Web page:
OKC 88, Mavs 76: Wichita Opportunities

OKC 88, Mavs 76: Wichita Opportunities

'Well, I don't think I've ever been to Wichita,' Rick Carlisle said before the Wednesday preseason game in Kansas. 'So I'm embracing this opportunity.' What is the result of that Mavs get out that embrace? A confidence boost in Crowder. Another injury to B-Wright. And a renewed respect for the excellence of OKC.



The Dallas Mavericks entered the game shorthanded, by unfortunate happenstance in the case of Dirk (and his recent knee surgery) and Kaman (leg), and by design in the cases of Vince Carter and Shawn Marion, who stayed home from the Wednesday trip to Wichita to rest up for the real grind that awaits the pair of basketball elders.

And then came an 88-76 loss to the Oklahoma City Thunder in which Brandan Wright picked up yet another nagger of an injury, an ankle sprain.

The challenge was already grand enough, the Mavs attempting to stick with an OKC team that ousted Dallas from the first round of the playoffs last year, an OKC team that repped the West in the NBA Finals last spring, an OKC team that is a favorite to win it all this season.

"This is one of the teams that's really up there," Carlisle said. "Not only do they have a high ability level in size and strength. But they've played together for many years, they're passing the ball better than they ever have, and those kinds of things make them one of the favorites out of the West."



At this moment, Dallas has no reason to even lift its eyebrows that high. The Mavs are less than a week away from the start of the regular season and with their 3-4 preseason record, have a lack of on-court cohesion due largely to the injuries, are trying to install some new sets into the offense but are showing some confusion there because its early in that process, and are suddenly heavily reliant on second-round rookie Jae Crowder.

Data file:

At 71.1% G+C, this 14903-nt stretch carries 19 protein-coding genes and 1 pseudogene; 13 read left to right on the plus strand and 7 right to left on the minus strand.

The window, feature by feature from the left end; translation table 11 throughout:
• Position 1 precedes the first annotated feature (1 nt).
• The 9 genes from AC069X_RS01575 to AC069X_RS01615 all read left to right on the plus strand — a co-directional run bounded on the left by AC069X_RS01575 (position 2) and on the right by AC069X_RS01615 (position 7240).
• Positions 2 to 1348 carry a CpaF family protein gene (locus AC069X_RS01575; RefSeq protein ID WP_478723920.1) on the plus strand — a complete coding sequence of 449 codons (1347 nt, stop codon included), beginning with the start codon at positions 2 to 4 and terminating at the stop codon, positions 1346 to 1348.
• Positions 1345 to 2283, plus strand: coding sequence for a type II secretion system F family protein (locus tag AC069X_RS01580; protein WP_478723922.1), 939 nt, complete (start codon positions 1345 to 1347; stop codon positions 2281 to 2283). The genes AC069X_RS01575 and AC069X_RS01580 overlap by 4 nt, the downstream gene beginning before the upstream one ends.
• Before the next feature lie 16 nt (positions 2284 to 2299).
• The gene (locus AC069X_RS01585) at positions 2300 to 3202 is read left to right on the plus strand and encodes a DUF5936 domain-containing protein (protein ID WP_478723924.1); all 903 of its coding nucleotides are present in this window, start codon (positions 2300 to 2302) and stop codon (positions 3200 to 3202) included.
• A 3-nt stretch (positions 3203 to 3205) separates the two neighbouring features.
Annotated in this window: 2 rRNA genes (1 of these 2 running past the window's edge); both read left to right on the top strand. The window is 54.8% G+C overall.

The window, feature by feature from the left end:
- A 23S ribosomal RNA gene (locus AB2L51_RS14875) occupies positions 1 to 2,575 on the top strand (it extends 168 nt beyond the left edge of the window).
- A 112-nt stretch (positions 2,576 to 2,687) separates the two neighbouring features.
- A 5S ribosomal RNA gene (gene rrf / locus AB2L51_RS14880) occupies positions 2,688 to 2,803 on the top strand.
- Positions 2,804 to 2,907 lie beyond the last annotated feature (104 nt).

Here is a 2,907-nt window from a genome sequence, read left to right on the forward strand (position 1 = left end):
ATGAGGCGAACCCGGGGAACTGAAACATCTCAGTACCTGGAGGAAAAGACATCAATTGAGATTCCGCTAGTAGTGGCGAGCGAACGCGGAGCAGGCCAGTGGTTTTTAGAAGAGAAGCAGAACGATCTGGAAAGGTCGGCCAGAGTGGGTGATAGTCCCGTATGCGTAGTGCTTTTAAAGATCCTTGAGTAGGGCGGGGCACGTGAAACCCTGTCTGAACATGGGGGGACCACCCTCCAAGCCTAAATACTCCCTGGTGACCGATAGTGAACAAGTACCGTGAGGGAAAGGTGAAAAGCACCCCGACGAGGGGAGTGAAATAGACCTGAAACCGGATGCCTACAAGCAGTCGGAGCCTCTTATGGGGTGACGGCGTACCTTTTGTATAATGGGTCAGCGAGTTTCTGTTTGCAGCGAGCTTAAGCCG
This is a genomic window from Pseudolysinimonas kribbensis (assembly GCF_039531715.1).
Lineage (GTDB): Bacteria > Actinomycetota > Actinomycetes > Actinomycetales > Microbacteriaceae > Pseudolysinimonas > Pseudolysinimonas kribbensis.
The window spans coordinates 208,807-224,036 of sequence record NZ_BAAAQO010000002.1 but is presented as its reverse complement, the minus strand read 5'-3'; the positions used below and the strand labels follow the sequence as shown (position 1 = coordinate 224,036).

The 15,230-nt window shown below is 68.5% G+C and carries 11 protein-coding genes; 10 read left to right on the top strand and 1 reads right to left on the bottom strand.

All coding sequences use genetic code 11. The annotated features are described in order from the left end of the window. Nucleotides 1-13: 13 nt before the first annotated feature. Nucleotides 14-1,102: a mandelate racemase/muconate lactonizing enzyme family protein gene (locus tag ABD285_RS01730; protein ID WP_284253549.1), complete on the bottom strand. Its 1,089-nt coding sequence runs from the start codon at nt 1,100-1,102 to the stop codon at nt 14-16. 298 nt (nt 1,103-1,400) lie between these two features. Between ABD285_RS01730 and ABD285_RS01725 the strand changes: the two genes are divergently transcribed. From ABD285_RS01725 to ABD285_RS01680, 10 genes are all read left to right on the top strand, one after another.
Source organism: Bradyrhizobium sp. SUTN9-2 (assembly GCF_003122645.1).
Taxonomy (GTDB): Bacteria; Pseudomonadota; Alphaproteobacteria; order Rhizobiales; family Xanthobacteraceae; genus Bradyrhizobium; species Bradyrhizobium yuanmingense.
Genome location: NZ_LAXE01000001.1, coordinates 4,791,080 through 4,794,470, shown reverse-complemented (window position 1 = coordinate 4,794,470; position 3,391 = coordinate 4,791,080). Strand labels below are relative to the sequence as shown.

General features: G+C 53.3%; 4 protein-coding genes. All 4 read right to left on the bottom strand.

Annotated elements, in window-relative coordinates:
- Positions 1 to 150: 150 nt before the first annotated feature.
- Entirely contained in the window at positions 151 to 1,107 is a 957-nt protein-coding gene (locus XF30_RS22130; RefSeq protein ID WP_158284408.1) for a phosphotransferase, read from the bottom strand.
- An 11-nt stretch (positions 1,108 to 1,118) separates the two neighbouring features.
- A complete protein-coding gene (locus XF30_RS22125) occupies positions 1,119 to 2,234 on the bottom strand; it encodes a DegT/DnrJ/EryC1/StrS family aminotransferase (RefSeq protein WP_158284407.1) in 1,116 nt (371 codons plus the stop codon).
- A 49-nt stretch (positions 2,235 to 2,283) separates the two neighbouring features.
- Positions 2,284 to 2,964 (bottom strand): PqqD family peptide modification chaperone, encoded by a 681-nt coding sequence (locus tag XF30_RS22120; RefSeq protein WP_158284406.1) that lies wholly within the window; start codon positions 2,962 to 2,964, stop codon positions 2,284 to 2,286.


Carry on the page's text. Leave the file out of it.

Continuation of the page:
The upsides of Crowder are many. They include the confidence earned by him from the coach, who doesn't habitually let kids climb up the depth chart this quickly.

"I like the way he plays and I like the way he played tonight,'' Carlisle said of Crowder. "He does a lot of good things on the court. He's going to be a guy that's going to be an important guy for us."

The rookie had a game-high 21 points, with nine rebounds, three assists and two steals in 34 minutes. The nine rebounds are key; the Mavs have been such a poor team on the boards in this preseason (OKC had the edge here, 51-40) that Jae may need to be coached away from the arc (as solid as he might be there) to instead be more of a consistent bull inside.

And then ... as you are trying to demand certain things of this player ... you stop yourself and remind yourself that the Dallas Mavericks suddenly seem terribly reliant on a guy who three months ago was considered a rather raw prospect.

"We just didn't have enough guys to get him out of the game," Carlisle said in explaining why Jae played 34 minutes.

Dallas was able to run with OKC, leading in fastbreak points, 23-14. And the Thunder had their weapons available, with Kevin Durant (18 points), James Harden (16 points) and Serge Ibaka (15 points) putting on a show for 15,000 Kansans.

But the Mavs shot under 40 percent for the third straight game (37.3 percent here), have yet another injury concern, and have just one more preseason tuneup, Friday night at the AAC against the Charlotte Bobcats.

"We've gotta build on (this),'' Carlisle said. "And we've got one game left, so we've got a lot to do before next Tuesday."

Next Tuesday. That's when the Mavs face the Lakers in Los Angeles. Carlisle and the Mavs have definitely been to Los Angeles. They are going to have to "embrace this opportunity'' as best they can.

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